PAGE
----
Before finishing the editing of your game you can preview it and play it as your students would. When you finish your game just click the “done” button and it is automatically saved in your TinyTap account. In your account dashboard you can choose to keep your game in draft mode (nobody but you can see it) or you can publish it and share it with your students.

A complete set of game creation tutorials is available by clicking “tutorial” in the upper-right corner of the game editor screen in TinyTap. I also made this short tutorial to demonstrate everything that is outlined above.

Applications for Education
TinyTap makes it easy to create engaging, educational games for your students to play at home or in your classroom. You can use the basic framework that I shared today to create identification games for topics in elementary school science and math lessons. For example, you could create a game in which students have to identify all of the mammals that appear on the screen. Another example is to create a game in which students identify shapes.

Thinking back to the days when I thought that I might want to be a music teacher, creating a TinyTap game in which students practice identifying whole notes, half notes, quarter notes, and eighth notes could be a fun way for them to practice reading music. Additionally, another way to use TinyTap for music lessons is to import images of musical instruments and have students practice identifying and “playing” them. Here’s one example and here’s another.

Read Aloud in Edge and Other Immersive Reader Uses

Yesterday morning I published a blog post about using the Read Aloud Chrome extension. In the introduction to that post I mentioned that I usually recommend using Immersive Reader in Microsoft Edge if you need to regularly have webpages read aloud. A reader emailed me this morning to ask why I prefer Immersive Reader. Here's the short explanation that I gave. 

Immersive Reader in Edge lets users pick the voice in which pages are read aloud, lets users chose the speed at which pages are read aloud, and it lets users adjust the size and spacing of the font that is displayed while pages are read aloud. There are some additional features that are also helpful in some situations. For example, you can have parts of speech highlighted by Edge. In this short video I provide a demonstration of using Immersive Reader in Microsoft Edge. 

Here are a few more ways to use Immersive Reader.

How to Highlight, Annotate, and Share Pages in Microsoft Edge

How to Have PDFs Read Aloud by Using Microsoft Edge

How to Use Immersive Reader in Microsoft Forms

What's the Difference Between Snow, Sleet, and Freezing Rain?

Yesterday it started to sleet during my daughters' skiing lessons. They didn't mind and kept right on skiing. But I heard a lot of other parents saying things like, "what the heck? why isn't this snow? it's cold enough to be snow!" As an amateur meteorologist I knew the answer was that while the temperature at ground level was cold enough for snow, the atmosphere above us wasn't cold enough to create snow. As a parent who didn't want to be "that guy" in the group, I just sipped my coffee with the other parents standing in the sleet. If you're curious about the answer, I have a couple of quick video explanations for you to watch.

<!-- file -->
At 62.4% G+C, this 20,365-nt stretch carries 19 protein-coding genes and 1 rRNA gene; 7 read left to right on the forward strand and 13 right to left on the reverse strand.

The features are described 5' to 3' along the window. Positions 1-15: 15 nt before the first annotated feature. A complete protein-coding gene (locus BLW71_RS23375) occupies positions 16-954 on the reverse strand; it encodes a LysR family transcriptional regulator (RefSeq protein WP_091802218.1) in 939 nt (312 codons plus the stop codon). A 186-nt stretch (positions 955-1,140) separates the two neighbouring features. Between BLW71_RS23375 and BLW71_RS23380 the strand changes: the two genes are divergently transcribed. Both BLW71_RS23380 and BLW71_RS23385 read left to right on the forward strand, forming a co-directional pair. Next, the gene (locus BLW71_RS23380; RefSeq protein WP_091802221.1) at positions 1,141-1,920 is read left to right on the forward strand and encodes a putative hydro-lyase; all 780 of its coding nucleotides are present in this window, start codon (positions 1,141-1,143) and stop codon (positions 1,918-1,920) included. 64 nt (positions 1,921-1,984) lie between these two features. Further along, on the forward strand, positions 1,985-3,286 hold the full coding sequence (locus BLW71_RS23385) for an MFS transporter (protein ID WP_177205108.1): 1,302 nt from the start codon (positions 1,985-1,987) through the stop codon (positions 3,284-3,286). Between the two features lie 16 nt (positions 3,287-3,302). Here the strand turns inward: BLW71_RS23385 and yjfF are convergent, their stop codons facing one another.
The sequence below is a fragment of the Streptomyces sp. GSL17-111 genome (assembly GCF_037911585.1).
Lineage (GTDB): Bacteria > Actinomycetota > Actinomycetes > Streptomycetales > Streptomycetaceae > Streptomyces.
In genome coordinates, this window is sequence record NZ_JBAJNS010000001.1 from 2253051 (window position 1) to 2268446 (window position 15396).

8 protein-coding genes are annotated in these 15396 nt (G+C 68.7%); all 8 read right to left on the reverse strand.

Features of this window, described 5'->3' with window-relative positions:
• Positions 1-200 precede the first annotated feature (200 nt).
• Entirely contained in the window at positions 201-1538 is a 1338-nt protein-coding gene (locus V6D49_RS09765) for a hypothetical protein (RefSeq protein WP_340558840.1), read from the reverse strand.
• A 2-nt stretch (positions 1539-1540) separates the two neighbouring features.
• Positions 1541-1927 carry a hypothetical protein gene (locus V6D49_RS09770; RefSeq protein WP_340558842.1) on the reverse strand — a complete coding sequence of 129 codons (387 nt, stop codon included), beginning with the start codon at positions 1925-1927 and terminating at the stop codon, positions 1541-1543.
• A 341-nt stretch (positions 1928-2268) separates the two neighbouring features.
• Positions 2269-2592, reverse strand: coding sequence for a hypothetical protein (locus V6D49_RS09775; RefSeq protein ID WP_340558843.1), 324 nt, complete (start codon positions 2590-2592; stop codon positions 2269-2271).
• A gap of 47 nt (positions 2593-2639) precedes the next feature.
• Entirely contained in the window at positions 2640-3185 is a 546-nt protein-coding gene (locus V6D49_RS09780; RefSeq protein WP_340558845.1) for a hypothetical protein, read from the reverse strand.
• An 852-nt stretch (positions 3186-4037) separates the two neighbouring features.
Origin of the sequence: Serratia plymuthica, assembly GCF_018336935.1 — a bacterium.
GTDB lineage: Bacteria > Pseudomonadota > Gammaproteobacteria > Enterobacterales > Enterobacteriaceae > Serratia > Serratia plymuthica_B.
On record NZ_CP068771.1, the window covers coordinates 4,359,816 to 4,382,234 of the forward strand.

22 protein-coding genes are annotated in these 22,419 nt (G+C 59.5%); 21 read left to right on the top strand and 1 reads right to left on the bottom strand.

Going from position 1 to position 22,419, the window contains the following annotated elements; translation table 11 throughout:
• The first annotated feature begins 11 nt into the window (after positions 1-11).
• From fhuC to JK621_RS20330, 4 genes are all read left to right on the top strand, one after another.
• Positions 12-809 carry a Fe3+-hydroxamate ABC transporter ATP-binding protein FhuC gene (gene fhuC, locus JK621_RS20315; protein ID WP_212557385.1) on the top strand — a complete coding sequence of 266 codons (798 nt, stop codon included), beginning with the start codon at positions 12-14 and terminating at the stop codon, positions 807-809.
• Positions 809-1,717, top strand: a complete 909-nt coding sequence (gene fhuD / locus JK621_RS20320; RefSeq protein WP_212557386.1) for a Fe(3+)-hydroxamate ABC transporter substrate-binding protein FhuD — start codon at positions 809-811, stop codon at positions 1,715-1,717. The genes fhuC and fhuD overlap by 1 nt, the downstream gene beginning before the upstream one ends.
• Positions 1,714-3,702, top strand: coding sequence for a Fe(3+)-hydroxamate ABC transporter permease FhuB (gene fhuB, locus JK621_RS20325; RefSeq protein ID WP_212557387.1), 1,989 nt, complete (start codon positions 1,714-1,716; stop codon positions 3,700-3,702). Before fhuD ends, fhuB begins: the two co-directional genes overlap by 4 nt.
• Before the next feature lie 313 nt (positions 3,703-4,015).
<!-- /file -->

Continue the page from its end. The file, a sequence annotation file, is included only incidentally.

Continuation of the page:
The following videos explain the conditions that create freezing rain, sleet, and snow. 

Freezing Rain Explained is a video from the Weather Channel. The video includes a demonstration that science teachers could recreate with dry ice in their science labs. 

The Difference Between Snow, Sleet, and Freezing Rain is a video from a news channel in my hometown. This video not only does a good job of explaining the differences, it's also a good model for using some simple green screen effects to create an explanatory video.

Speaking of green screen effects, my ebook 50 Tech Tuesday Tips includes ideas and tutorials for creating green screen videos. Get your copy right here!

Old School Meets New School in Volley for Education

Last week I wrote a lengthy blog post and shared a few videos about an exciting new messaging platform called Volley. Even though I spent a long time dabling in Volley and setting up some spaces in it, I never really settled on a great, quick description of it. Then on Friday afternoon as I was walking my dogs it hit me, Volley is like if message boards or listserves (I'm really dating myself with that reference) had video and audio components. 

If you're about my age or older, you probably remember the first online courses being almost entirely text-based and conducted through a message board or listserve platform. In those courses you would have a section for group discussion (with perhaps some subsections) and a section for dialogue with just the instructor. You'd write to participate in the discussions. 

In Volley you could set-up an online course discussion with the same structure of places for group discussion and places for individual discussions with the instructor. The benefit of using Volley is that those discussions can include video and audio dialogues in addition to the text component. There's also a handy screen recording tool that you can use to make videos in which you give private feedback about a student's essay or slideshow. That simple process is demonstrated in this video

Applications for Education
Volley could be the solution you're looking for if you're someone who always liked the structure of message boards for online courses, but wished it had video and audio messaging components.

Disclosure: Volley is currently an advertiser on this blog.